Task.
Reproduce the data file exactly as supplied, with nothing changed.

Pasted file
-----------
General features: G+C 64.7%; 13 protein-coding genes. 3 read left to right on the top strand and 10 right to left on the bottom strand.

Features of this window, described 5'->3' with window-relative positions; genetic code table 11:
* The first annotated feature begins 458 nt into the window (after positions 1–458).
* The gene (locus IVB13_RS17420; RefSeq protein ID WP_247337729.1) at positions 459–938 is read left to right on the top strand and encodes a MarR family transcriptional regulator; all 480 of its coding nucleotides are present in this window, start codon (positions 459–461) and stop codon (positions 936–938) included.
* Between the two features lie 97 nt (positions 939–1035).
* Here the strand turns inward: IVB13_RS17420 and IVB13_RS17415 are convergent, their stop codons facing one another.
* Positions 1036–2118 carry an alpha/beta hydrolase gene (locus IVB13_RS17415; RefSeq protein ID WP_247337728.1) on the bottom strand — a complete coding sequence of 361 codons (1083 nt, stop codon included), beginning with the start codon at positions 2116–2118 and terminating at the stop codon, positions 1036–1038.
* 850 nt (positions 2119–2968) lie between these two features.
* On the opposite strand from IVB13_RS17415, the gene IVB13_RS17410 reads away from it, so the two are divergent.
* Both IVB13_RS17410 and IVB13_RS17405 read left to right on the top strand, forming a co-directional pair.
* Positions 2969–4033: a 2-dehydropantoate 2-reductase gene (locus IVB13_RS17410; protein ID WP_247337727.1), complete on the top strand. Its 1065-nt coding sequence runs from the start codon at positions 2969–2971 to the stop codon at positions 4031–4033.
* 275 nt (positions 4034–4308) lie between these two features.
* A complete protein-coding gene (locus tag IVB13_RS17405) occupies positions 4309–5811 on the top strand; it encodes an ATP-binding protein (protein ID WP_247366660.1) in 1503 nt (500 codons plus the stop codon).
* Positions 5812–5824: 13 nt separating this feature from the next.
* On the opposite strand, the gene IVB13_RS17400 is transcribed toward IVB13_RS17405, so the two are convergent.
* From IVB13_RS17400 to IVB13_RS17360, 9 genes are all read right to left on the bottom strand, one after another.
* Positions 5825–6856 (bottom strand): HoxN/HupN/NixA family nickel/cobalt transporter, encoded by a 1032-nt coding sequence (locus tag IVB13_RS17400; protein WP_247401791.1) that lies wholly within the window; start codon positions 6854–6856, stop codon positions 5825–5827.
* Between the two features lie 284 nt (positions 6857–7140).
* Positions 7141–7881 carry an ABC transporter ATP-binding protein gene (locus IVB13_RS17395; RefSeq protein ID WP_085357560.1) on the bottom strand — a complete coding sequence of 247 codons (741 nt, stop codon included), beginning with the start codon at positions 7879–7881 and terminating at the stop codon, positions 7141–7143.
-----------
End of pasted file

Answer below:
General features: G+C 64.7%; 13 protein-coding genes. 3 read left to right on the top strand and 10 right to left on the bottom strand.

Features of this window, described 5'->3' with window-relative positions; genetic code table 11:
* The first annotated feature begins 458 nt into the window (after positions 1–458).
* The gene (locus IVB13_RS17420; RefSeq protein ID WP_247337729.1) at positions 459–938 is read left to right on the top strand and encodes a MarR family transcriptional regulator; all 480 of its coding nucleotides are present in this window, start codon (positions 459–461) and stop codon (positions 936–938) included.
* Between the two features lie 97 nt (positions 939–1035).
* Here the strand turns inward: IVB13_RS17420 and IVB13_RS17415 are convergent, their stop codons facing one another.
* Positions 1036–2118 carry an alpha/beta hydrolase gene (locus IVB13_RS17415; RefSeq protein ID WP_247337728.1) on the bottom strand — a complete coding sequence of 361 codons (1083 nt, stop codon included), beginning with the start codon at positions 2116–2118 and terminating at the stop codon, positions 1036–1038.
* 850 nt (positions 2119–2968) lie between these two features.
* On the opposite strand from IVB13_RS17415, the gene IVB13_RS17410 reads away from it, so the two are divergent.
* Both IVB13_RS17410 and IVB13_RS17405 read left to right on the top strand, forming a co-directional pair.
* Positions 2969–4033: a 2-dehydropantoate 2-reductase gene (locus IVB13_RS17410; protein ID WP_247337727.1), complete on the top strand. Its 1065-nt coding sequence runs from the start codon at positions 2969–2971 to the stop codon at positions 4031–4033.
* 275 nt (positions 4034–4308) lie between these two features.
* A complete protein-coding gene (locus tag IVB13_RS17405) occupies positions 4309–5811 on the top strand; it encodes an ATP-binding protein (protein ID WP_247366660.1) in 1503 nt (500 codons plus the stop codon).
* Positions 5812–5824: 13 nt separating this feature from the next.
* On the opposite strand, the gene IVB13_RS17400 is transcribed toward IVB13_RS17405, so the two are convergent.
* From IVB13_RS17400 to IVB13_RS17360, 9 genes are all read right to left on the bottom strand, one after another.
* Positions 5825–6856 (bottom strand): HoxN/HupN/NixA family nickel/cobalt transporter, encoded by a 1032-nt coding sequence (locus tag IVB13_RS17400; protein WP_247401791.1) that lies wholly within the window; start codon positions 6854–6856, stop codon positions 5825–5827.
* Between the two features lie 284 nt (positions 6857–7140).
* Positions 7141–7881 carry an ABC transporter ATP-binding protein gene (locus IVB13_RS17395; RefSeq protein ID WP_085357560.1) on the bottom strand — a complete coding sequence of 247 codons (741 nt, stop codon included), beginning with the start codon at positions 7879–7881 and terminating at the stop codon, positions 7141–7143.